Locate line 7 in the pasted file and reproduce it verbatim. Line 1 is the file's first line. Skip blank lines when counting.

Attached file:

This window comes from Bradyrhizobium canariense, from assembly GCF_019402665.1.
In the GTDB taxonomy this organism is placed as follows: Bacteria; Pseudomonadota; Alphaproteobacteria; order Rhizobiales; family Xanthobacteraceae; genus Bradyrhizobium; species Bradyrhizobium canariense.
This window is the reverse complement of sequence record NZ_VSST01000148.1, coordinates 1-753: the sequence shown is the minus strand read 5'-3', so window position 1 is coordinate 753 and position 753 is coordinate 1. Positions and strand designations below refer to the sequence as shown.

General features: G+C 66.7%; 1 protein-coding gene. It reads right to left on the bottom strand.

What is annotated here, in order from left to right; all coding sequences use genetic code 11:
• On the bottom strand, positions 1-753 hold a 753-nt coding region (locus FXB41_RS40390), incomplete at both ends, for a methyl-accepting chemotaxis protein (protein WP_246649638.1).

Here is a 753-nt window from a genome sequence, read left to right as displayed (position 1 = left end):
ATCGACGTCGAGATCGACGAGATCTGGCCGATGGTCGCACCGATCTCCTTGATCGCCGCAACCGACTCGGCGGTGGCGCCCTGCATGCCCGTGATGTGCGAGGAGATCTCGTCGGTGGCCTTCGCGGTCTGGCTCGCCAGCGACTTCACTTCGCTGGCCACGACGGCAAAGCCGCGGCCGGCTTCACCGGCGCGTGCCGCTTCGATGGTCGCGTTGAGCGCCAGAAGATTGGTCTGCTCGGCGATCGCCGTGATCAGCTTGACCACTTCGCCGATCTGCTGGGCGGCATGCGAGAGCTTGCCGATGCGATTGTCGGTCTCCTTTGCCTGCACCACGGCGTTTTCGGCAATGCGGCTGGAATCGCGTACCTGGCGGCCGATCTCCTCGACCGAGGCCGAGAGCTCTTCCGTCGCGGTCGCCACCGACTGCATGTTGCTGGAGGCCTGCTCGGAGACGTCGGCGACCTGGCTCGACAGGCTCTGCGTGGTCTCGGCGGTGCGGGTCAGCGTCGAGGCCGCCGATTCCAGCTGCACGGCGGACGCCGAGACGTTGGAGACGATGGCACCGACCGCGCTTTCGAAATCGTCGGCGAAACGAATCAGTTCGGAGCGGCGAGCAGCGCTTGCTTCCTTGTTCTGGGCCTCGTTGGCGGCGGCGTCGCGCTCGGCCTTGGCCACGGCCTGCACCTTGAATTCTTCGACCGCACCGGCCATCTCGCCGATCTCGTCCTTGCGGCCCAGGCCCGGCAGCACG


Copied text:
Here is a 753-nt window from a genome sequence, read left to right as displayed (position 1 = left end):